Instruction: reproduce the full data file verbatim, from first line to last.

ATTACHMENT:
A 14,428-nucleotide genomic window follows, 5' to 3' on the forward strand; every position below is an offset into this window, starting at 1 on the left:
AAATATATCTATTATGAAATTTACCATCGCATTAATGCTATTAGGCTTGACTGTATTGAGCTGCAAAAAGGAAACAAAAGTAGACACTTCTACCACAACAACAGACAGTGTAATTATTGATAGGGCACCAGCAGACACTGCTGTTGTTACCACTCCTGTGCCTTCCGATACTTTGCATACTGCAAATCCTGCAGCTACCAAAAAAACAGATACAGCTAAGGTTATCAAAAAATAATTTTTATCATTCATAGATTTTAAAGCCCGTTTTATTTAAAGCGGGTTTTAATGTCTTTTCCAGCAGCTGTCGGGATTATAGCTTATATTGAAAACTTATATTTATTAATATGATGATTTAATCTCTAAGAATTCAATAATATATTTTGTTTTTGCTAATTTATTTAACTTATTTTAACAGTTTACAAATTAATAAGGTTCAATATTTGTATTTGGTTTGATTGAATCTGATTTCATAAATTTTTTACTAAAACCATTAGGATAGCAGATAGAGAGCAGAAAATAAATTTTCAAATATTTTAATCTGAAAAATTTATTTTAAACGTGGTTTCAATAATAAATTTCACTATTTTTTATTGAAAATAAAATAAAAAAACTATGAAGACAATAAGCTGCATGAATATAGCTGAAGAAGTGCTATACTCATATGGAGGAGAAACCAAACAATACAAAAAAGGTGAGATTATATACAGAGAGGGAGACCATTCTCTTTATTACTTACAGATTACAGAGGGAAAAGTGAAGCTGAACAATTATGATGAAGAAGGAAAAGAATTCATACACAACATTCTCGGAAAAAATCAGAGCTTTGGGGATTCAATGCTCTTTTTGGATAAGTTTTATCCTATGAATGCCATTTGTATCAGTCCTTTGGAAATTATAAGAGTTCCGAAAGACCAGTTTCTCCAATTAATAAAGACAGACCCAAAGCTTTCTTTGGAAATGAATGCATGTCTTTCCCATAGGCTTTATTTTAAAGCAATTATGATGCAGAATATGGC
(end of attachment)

A 14,428-nucleotide genomic window follows, 5' to 3' on the forward strand; every position below is an offset into this window, starting at 1 on the left:
AAATATATCTATTATGAAATTTACCATCGCATTAATGCTATTAGGCTTGACTGTATTGAGCTGCAAAAAGGAAACAAAAGTAGACACTTCTACCACAACAACAGACAGTGTAATTATTGATAGGGCACCAGCAGACACTGCTGTTGTTACCACTCCTGTGCCTTCCGATACTTTGCATACTGCAAATCCTGCAGCTACCAAAAAAACAGATACAGCTAAGGTTATCAAAAAATAATTTTTATCATTCATAGATTTTAAAGCCCGTTTTATTTAAAGCGGGTTTTAATGTCTTTTCCAGCAGCTGTCGGGATTATAGCTTATATTGAAAACTTATATTTATTAATATGATGATTTAATCTCTAAGAATTCAATAATATATTTTGTTTTTGCTAATTTATTTAACTTATTTTAACAGTTTACAAATTAATAAGGTTCAATATTTGTATTTGGTTTGATTGAATCTGATTTCATAAATTTTTTACTAAAACCATTAGGATAGCAGATAGAGAGCAGAAAATAAATTTTCAAATATTTTAATCTGAAAAATTTATTTTAAACGTGGTTTCAATAATAAATTTCACTATTTTTTATTGAAAATAAAATAAAAAAACTATGAAGACAATAAGCTGCATGAATATAGCTGAAGAAGTGCTATACTCATATGGAGGAGAAACCAAACAATACAAAAAAGGTGAGATTATATACAGAGAGGGAGACCATTCTCTTTATTACTTACAGATTACAGAGGGAAAAGTGAAGCTGAACAATTATGATGAAGAAGGAAAAGAATTCATACACAACATTCTCGGAAAAAATCAGAGCTTTGGGGATTCAATGCTCTTTTTGGATAAGTTTTATCCTATGAATGCCATTTGTATCAGTCCTTTGGAAATTATAAGAGTTCCGAAAGACCAGTTTCTCCAATTAATAAAGACAGACCCAAAGCTTTCTTTGGAAATGAATGCATGTCTTTCCCATAGGCTTTATTTTAAAGCAATTATGATGCAGAATATGGC